Should You Care About Your Past?

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Step 4: Do Your Past And Present Circumstances Matter?

How much weight should you place on the things that have happened to you in your past? How should you pay attention to your physical body and your particular vulnerabilities? What does your brain have to do with change?

Consider the following people:

Tom was born with a photographic memory but struggles in social settings. He tends to miss social cues and can say things that seem awkward.

Susan grew up in a very volatile home, never feeling safe. She was also in an abusive relationship while in college. She struggles to feel safe around other people and is on edge when she is in a large crowd or strangers.

Mike was the youngest of 5 siblings and has never experienced a day where he felt unsafe. He has always succeeded in whatever he does. Some say that he can be insensitive to others who are struggling.

Johann was raised in a very strict, legalistic, religious home. Whenever he would fail to live up to certain standards, he experienced guilt and shame. Whenever he crosses paths with a religious person, he becomes very angry and agitated.

These are just a few examples of past circumstances that have shaped these individuals. One of the most critical things in the change process is knowing your story and being aware of the good and difficult things that have happened to you. In chapter 4 of my book, Unstuck: A Nine-Step Journey to Change That Lasts, I provide some basic but essential categories for understanding your own story as well as the story of those you are called to care for. Here they are:

You

You

You

This category includes your physical body, your brain and your gender. Every person is utterly unique. We all have strengths and weaknesses and we all experience life through our own perceptions.

Your Baggage

Your Baggage

Your Baggage

This captures all the things that have happened to you throughout your life—both blessing and suffering. Every person has their own story to tell. We all have unique events in our lives as well as relationships with other people that have been good and bad. Where did you grow up? How often did you move? What political/cultural/socio-economic context shaped you? What kind of exposure to religion was present in your life? How has your ethnicity impacted you for good or ill? It is important to consider these things as you seek to grow and change.

The Terrain

The Terrain

The Terrain

The terrain are the things that are currently happening in your life—your present big-picture situation. This can include things like your age and stage of life. As you age, loss becomes a greater reality. Loss of loved ones. Loss of a career. Loss of health. It also includes your work and family life. What unique larger blessings and sufferings are currently at play in your life at the present moment?

The Weather

The Weather

The Weather

These are the small micro-moments of daily life, which change throughout any given day and affect your mood. These little moments are often called “triggers.” They trigger us to respond in the present but often with a past history that is connected to the experience. If I grew up in a very critical home, I may be more sensitive and react disproportionately when I perceive that someone has been critical of me.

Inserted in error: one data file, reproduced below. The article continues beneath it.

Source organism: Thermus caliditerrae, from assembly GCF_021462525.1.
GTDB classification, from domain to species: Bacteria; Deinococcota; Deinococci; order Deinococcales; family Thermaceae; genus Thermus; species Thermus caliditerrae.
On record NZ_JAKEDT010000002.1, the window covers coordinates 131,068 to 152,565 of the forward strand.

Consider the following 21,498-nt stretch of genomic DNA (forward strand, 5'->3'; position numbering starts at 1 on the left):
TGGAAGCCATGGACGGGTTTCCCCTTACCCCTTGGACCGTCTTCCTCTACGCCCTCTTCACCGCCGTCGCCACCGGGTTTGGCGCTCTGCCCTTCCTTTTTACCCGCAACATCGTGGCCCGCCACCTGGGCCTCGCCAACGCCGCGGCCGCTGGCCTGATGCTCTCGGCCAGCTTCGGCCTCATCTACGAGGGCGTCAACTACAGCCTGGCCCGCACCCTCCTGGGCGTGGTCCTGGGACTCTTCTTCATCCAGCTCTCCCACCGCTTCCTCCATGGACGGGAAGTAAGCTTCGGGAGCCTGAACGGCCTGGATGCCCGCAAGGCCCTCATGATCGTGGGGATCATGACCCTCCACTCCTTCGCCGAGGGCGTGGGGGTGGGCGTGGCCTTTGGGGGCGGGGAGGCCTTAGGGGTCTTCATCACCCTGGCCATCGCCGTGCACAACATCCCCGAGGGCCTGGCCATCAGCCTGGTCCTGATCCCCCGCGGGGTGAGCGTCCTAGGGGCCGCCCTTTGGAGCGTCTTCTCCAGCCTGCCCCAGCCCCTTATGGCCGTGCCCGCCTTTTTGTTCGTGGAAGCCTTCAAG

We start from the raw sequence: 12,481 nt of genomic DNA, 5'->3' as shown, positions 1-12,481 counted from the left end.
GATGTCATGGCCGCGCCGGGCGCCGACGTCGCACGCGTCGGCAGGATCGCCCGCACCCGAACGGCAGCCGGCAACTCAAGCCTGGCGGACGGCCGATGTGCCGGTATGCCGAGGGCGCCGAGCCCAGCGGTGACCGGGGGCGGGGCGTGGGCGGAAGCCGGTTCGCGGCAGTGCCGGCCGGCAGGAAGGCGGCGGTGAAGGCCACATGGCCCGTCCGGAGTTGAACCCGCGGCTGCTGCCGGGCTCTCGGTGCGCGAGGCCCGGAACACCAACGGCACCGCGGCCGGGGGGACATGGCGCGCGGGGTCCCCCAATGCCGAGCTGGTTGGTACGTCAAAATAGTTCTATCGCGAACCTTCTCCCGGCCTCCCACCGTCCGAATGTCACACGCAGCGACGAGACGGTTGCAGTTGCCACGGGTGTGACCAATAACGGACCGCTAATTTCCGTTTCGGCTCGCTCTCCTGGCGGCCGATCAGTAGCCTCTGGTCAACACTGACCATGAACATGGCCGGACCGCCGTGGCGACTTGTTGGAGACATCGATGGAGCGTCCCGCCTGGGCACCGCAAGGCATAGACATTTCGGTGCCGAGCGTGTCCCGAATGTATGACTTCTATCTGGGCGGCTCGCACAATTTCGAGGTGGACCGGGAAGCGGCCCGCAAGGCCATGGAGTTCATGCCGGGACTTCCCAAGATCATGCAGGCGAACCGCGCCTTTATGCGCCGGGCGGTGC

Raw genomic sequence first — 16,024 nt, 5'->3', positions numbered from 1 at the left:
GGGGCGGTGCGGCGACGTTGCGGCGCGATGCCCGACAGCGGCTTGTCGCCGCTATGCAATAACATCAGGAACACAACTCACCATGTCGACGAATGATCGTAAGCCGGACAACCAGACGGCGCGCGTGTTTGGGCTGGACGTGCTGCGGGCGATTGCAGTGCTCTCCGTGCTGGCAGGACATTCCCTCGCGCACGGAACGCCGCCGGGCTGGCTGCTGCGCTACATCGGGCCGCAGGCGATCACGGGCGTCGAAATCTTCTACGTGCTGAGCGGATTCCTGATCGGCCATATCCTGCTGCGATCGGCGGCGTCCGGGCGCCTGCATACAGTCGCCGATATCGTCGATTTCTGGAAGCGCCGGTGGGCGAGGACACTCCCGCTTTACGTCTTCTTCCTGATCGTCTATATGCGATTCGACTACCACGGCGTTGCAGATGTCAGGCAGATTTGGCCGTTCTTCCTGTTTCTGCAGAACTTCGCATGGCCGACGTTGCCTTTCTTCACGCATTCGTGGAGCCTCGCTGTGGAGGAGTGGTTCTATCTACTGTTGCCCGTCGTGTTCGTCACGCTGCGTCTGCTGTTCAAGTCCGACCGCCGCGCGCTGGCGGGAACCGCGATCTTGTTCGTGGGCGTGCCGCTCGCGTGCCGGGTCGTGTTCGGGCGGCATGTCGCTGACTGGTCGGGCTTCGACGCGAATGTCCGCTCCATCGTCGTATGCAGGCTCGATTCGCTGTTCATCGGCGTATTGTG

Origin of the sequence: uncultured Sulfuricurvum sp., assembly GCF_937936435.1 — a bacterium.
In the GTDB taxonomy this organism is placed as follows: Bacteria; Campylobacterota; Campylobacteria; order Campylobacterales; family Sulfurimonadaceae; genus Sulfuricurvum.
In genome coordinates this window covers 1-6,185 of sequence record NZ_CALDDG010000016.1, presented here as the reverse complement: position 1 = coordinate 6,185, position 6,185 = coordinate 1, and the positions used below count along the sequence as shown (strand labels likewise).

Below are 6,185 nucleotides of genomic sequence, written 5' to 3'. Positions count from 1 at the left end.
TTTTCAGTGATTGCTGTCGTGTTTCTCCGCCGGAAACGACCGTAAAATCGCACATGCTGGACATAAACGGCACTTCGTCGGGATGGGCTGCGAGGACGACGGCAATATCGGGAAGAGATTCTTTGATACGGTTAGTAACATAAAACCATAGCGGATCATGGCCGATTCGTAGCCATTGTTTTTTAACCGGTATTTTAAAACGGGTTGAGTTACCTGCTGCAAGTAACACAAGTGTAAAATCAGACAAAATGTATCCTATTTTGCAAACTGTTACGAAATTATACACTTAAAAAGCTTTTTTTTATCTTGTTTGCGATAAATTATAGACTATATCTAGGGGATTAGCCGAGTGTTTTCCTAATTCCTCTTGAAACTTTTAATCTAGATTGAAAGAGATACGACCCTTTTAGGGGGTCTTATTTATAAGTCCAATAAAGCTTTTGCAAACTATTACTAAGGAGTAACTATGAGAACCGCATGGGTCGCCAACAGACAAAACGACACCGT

So What Do You Do With all of This Information?

There are two wrong ways to handle this information: 1. Ignore it completely as if it doesn’t matter. 2. Consider them as the determining cause of your responses to life and conclude that you can never change.

The wise, compassionate and helpful way to handle this information is to acknowledge the things that have happened to you and realize that you have been shaped by many good and difficult things in your life. While these things matter, they are not your identity. This view opens the door to experience the compassion of Jesus in your sufferings and have hope that he can and will help you to grow in grace. If you listen to someone else’s story and look for these details, it will make you more compassionate as you seek to support and encourage them.

You can read a more thorough explanation of these in Chapter 4 of Unstuck: A Nine Step Journey to Change That Lasts.

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Tim Lane

Dr. Timothy S. Lane is the President of the Institute for Pastoral Care and has a counseling practice in Fayetteville, GA. He is a minister in the Presbyterian Church in America (PCA), having been ordained in 1991 and a member of Metro-Atlanta Presbytery. Tim has authored Living Without Worry: How to Replace Anxiety with Peace, and co-authored How People Change and Relationships: A Mess Worth Making. He has written several mini-books including PTSD, Forgiving Others, Sex Before Marriage, Family Feuds, Conflict, and Freedom From Guilt.

He has experience in both campus ministry (University of Georgia, 1984-1987) and pastoral ministry where he served as a pastor in Clemson, SC from 1991 until 2001. Beginning in 2001 until 2013, he served as a counselor and faculty at a counseling organization  in Philadelphia, PA. Beginning in 2007, he served as its Executive Director until 2013.

In 2014, Tim and his family re-located to his home state, Georgia, where he formed the non profit ministry the Institute for Pastoral Care. His primary desire and commitment is to help pastors and leaders create or improve their ability to care for the people who attend their churches. For more information about this aspect of Tim's work, please visit the section of this site for the Institute for Pastoral Care. He continues to write, speak and travel both nationally and internationally. Tim is adjunct professor of practical theology at several seminaries where he teaches about pastoral care in the local church.